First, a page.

Circulating vitamin d metabolites and subclinical atherosclerosis in type 1 diabetes

Michael C. Sachs, John D. Brunzell, Patricia A. Cleary, Andrew N. Hoofnagle, John M. Lachin, Mark E. Molitch, Michael W Steffes, Bernard Zinman, Ian H. De Boer

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Abstract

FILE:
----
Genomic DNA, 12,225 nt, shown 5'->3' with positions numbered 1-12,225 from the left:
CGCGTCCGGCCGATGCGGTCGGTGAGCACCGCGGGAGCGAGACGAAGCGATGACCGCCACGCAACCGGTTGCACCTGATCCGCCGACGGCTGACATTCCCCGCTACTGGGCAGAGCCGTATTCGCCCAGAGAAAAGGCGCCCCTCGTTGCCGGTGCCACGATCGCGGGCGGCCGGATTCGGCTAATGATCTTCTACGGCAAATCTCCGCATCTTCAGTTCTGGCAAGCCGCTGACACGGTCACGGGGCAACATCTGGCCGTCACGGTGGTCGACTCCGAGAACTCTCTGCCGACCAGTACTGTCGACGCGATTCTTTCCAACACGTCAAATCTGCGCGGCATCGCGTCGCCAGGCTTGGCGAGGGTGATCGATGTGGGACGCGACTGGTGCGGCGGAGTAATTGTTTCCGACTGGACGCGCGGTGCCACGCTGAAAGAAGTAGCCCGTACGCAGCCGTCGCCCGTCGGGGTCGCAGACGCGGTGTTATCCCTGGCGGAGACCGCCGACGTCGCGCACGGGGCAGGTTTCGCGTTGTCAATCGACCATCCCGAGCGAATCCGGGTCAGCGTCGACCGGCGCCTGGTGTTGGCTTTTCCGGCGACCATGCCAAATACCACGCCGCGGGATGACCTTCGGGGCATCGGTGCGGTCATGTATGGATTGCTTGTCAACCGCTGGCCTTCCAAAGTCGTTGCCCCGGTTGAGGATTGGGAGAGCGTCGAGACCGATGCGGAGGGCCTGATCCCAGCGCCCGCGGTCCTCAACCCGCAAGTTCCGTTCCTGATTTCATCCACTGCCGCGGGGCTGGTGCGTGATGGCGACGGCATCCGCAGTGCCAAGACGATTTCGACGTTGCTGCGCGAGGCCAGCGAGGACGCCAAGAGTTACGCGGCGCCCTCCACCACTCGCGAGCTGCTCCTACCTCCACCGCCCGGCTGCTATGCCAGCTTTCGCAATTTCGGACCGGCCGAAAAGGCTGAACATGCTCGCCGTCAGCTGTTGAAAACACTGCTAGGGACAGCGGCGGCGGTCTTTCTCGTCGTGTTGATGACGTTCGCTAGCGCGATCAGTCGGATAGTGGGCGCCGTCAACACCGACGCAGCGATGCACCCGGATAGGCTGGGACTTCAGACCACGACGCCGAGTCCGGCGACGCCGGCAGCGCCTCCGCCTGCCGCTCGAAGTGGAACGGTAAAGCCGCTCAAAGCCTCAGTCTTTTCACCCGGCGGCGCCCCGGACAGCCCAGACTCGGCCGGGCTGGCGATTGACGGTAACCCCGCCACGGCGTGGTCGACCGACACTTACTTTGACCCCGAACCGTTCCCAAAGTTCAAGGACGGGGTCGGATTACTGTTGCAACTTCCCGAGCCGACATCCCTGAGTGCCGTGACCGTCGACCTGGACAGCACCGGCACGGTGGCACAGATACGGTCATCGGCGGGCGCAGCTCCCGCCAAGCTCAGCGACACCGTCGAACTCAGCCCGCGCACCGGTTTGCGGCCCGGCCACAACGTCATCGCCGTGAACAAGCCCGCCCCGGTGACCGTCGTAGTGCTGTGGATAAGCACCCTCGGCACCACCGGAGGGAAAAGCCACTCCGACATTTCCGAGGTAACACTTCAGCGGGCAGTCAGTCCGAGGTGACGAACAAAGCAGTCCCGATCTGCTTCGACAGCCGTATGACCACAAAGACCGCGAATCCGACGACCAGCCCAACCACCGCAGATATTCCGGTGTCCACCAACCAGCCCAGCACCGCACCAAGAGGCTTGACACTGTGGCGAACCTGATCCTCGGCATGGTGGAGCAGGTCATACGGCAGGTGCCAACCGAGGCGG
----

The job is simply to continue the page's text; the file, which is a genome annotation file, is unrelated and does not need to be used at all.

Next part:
OBJECTIVE-People with type 1 diabetes are at high risk of premature atherosclerosis. Existing evidence suggests that impaired vitamin D metabolism may contribute to the development of atherosclerosis. We tested associations of circulating vitamin D metabolite concentrations with subclinical atherosclerosis among 1,193 participants with type 1 diabetes in the DCCT/EDIC study. RESEARCH DESIGN AND METHODSdWe measured plasma concentrations of 25-hydroxyvitamin D [25(OH)D], 1,25-dihydroxyvitamin D, and 24,25-dihydroxyvitamin D by mass spectrometry at the end of the DCCT. In a staggered cross-sectional design, we tested associations with coronary artery calcium (CAC), measured by computed tomography a median of 10 years later, and with common and internal carotid intima-media thickness (IMT), measured by B-mode ultrasonography on two occasions a median of 4 years later and a median of 10 years later. We hypothesized that lower concentrations of each vitamin D metabolite would be associated with increased risk of CAC and greater carotid IMT. RESULTS-At the time metabolites were measured, mean age was 32.4 years and mean duration of diabetes was 7.5 years. The prevalence and severity of CAC tended to be lowerdnot higherdwith lower concentrations of each vitamin Dmetabolite. For instance, in a fully adjusted multinomial logistic model, a 25 nmol/L lower 25-hydroxyvitamin D was associated with a 0.8- fold decrease in the odds of having higher CAC (95% CI 0.68-0.96, P = 0.01). No vitamin D metabolite was associated with either common or internal mean IMT. CONCLUSIONS-We did not find evidence linking impaired vitamin D metabolism with increased subclinical atherosclerosis in type 1 diabetes.